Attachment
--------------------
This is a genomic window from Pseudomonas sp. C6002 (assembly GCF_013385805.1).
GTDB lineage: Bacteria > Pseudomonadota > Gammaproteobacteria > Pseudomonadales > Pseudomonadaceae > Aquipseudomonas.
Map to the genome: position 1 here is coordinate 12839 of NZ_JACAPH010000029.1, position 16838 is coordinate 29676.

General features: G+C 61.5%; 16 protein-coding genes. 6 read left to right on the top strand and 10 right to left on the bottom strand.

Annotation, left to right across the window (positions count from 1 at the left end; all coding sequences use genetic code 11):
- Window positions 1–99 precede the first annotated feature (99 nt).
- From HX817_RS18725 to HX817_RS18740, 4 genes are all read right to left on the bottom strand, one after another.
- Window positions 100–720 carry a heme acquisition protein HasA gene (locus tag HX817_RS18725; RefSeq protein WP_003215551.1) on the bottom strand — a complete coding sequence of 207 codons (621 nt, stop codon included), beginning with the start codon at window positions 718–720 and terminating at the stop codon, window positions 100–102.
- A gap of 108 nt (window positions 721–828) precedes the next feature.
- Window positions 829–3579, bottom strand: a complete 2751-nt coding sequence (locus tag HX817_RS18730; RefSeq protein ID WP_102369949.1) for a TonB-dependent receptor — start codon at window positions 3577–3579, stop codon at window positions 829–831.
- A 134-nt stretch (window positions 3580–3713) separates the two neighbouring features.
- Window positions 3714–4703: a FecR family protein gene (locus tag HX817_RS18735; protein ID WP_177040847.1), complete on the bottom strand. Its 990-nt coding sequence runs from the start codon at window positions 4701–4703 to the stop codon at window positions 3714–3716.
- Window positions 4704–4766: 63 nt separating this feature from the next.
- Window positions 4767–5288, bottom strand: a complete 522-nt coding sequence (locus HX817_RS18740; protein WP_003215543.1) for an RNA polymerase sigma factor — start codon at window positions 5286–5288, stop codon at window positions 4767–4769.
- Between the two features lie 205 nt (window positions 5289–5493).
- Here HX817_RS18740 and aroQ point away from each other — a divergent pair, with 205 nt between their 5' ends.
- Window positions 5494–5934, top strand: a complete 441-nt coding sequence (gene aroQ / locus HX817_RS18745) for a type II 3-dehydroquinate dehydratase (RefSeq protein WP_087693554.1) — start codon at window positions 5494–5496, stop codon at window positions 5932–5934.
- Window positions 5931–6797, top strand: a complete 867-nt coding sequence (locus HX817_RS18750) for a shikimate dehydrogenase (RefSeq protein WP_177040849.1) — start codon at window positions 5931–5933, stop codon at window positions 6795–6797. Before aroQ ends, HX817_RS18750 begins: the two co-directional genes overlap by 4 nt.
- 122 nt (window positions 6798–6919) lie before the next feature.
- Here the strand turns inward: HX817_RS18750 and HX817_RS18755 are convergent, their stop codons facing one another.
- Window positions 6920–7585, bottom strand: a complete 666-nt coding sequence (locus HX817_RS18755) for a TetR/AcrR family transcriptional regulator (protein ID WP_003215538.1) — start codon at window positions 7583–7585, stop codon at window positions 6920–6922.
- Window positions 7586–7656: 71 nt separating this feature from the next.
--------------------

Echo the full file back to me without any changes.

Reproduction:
This is a genomic window from Pseudomonas sp. C6002 (assembly GCF_013385805.1).
GTDB lineage: Bacteria > Pseudomonadota > Gammaproteobacteria > Pseudomonadales > Pseudomonadaceae > Aquipseudomonas.
Map to the genome: position 1 here is coordinate 12839 of NZ_JACAPH010000029.1, position 16838 is coordinate 29676.

General features: G+C 61.5%; 16 protein-coding genes. 6 read left to right on the top strand and 10 right to left on the bottom strand.

Annotation, left to right across the window (positions count from 1 at the left end; all coding sequences use genetic code 11):
- Window positions 1–99 precede the first annotated feature (99 nt).
- From HX817_RS18725 to HX817_RS18740, 4 genes are all read right to left on the bottom strand, one after another.
- Window positions 100–720 carry a heme acquisition protein HasA gene (locus tag HX817_RS18725; RefSeq protein WP_003215551.1) on the bottom strand — a complete coding sequence of 207 codons (621 nt, stop codon included), beginning with the start codon at window positions 718–720 and terminating at the stop codon, window positions 100–102.
- A gap of 108 nt (window positions 721–828) precedes the next feature.
- Window positions 829–3579, bottom strand: a complete 2751-nt coding sequence (locus tag HX817_RS18730; RefSeq protein ID WP_102369949.1) for a TonB-dependent receptor — start codon at window positions 3577–3579, stop codon at window positions 829–831.
- A 134-nt stretch (window positions 3580–3713) separates the two neighbouring features.
- Window positions 3714–4703: a FecR family protein gene (locus tag HX817_RS18735; protein ID WP_177040847.1), complete on the bottom strand. Its 990-nt coding sequence runs from the start codon at window positions 4701–4703 to the stop codon at window positions 3714–3716.
- Window positions 4704–4766: 63 nt separating this feature from the next.
- Window positions 4767–5288, bottom strand: a complete 522-nt coding sequence (locus HX817_RS18740; protein WP_003215543.1) for an RNA polymerase sigma factor — start codon at window positions 5286–5288, stop codon at window positions 4767–4769.
- Between the two features lie 205 nt (window positions 5289–5493).
- Here HX817_RS18740 and aroQ point away from each other — a divergent pair, with 205 nt between their 5' ends.
- Window positions 5494–5934, top strand: a complete 441-nt coding sequence (gene aroQ / locus HX817_RS18745) for a type II 3-dehydroquinate dehydratase (RefSeq protein WP_087693554.1) — start codon at window positions 5494–5496, stop codon at window positions 5932–5934.
- Window positions 5931–6797, top strand: a complete 867-nt coding sequence (locus HX817_RS18750) for a shikimate dehydrogenase (RefSeq protein WP_177040849.1) — start codon at window positions 5931–5933, stop codon at window positions 6795–6797. Before aroQ ends, HX817_RS18750 begins: the two co-directional genes overlap by 4 nt.
- 122 nt (window positions 6798–6919) lie before the next feature.
- Here the strand turns inward: HX817_RS18750 and HX817_RS18755 are convergent, their stop codons facing one another.
- Window positions 6920–7585, bottom strand: a complete 666-nt coding sequence (locus HX817_RS18755) for a TetR/AcrR family transcriptional regulator (protein ID WP_003215538.1) — start codon at window positions 7583–7585, stop codon at window positions 6920–6922.
- Window positions 7586–7656: 71 nt separating this feature from the next.